The red berries have also started to appear on the pyracantha grown from a slip taken from my mums garden. Berries are great to encourage wildlife  into the garden.  Grown against a wall in full berry bloom it is quite a spectacular sight when maturity is reached.

 

 

The yellow pom pom dahlia bobs about gently in the autumn breeze another favourite perennial that dies back each winter and re-emerges the following year to give late summer, early autumn blooms

Geranium and Bacopa hanging basket

Would you believe a display like this could keep on going from late Spring right through to late September with no signs of fading just yet – just feed and water on a regular basis – what a reward for very little effort

 

Now is also a good time to think about getting spring bulbs down be it in pots or straight into the borders especially snowdrops if you want them popping up in late winter.  Check out the category “spring blooms” on the blog under the “about” page for memories of spring sprouters and flowers you might want in your garden next spring.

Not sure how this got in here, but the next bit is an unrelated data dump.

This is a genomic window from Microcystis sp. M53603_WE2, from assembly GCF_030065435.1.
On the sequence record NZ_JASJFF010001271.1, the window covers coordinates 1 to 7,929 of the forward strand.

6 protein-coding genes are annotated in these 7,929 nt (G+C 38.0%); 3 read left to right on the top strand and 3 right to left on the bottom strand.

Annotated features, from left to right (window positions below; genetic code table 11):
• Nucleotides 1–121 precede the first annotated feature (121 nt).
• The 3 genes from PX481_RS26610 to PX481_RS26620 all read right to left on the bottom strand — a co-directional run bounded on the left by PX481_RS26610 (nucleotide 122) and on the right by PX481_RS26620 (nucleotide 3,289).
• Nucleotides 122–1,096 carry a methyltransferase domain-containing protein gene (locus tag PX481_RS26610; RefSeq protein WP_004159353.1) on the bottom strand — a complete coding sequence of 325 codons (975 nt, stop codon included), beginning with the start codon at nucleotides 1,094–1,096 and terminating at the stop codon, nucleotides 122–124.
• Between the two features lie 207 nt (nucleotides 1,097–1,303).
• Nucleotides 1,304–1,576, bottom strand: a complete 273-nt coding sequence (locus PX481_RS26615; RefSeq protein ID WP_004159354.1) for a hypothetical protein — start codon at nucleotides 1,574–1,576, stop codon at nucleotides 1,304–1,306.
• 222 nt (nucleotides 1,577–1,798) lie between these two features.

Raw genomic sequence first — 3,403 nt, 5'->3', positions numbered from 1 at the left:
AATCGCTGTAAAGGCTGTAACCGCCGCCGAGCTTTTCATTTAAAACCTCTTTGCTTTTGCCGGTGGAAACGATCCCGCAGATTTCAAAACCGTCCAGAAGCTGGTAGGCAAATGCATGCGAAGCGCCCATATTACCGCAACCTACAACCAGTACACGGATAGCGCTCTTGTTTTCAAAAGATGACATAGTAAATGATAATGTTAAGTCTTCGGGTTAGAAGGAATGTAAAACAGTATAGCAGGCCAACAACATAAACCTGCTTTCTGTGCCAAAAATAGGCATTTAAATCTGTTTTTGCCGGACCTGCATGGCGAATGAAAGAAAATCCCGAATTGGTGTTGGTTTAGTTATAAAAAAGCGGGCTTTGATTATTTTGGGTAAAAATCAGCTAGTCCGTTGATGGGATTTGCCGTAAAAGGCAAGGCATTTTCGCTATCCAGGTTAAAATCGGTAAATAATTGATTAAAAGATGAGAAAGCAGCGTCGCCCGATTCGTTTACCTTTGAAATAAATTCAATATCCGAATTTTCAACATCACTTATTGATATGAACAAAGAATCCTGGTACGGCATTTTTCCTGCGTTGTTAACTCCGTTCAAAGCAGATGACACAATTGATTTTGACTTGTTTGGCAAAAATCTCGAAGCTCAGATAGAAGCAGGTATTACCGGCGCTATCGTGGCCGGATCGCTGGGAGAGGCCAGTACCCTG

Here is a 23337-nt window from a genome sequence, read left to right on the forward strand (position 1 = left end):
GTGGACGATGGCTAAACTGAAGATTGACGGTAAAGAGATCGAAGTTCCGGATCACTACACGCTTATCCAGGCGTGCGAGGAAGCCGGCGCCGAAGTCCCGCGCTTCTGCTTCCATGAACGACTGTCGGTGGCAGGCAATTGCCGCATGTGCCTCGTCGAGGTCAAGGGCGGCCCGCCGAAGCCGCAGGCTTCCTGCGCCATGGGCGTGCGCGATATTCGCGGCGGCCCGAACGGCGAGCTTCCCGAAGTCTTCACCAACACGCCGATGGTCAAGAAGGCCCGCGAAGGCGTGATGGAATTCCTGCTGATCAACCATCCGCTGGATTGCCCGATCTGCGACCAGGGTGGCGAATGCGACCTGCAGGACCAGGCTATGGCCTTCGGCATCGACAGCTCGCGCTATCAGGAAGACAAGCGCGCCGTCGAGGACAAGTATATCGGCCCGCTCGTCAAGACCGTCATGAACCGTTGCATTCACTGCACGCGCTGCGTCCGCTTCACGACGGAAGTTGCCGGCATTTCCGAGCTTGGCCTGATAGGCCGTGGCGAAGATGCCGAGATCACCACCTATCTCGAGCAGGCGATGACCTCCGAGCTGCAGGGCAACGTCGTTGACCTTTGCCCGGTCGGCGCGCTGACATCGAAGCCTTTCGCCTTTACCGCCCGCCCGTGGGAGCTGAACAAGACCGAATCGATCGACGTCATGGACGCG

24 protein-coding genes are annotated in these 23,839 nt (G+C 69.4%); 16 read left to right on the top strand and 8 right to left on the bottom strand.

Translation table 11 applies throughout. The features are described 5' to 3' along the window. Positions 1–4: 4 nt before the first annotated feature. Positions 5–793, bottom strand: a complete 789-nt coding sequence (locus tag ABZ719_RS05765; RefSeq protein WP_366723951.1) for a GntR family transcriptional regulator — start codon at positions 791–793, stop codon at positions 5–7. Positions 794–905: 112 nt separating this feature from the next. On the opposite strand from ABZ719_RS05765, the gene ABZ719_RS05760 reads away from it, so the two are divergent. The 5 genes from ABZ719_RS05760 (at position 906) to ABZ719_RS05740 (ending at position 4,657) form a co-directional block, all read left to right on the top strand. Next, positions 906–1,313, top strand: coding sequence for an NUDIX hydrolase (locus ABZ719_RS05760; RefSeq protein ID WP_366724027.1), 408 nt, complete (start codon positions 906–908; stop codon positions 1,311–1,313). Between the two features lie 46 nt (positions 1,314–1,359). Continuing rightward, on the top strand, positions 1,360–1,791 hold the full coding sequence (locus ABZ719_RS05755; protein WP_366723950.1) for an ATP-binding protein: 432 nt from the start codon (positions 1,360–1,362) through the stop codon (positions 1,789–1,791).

As the summer moves off and autumn falls quicker and faster the planetary pull on the earth will be affecting us all in a physical and psychological sense.  I came across this book about mindfullness and even if you only read the excerpt  you may find it revolutionary.

http://www.beatinganger.com/docs/angermindfulextract.pdf

 

Marigolds basking in late September sunshine

 

 

And the Hits Keep on Coming

Throughout July and August the blooms came and went in the garden giving ongoing and ever changing colourful displays to feast the eye.  It truly was a treat.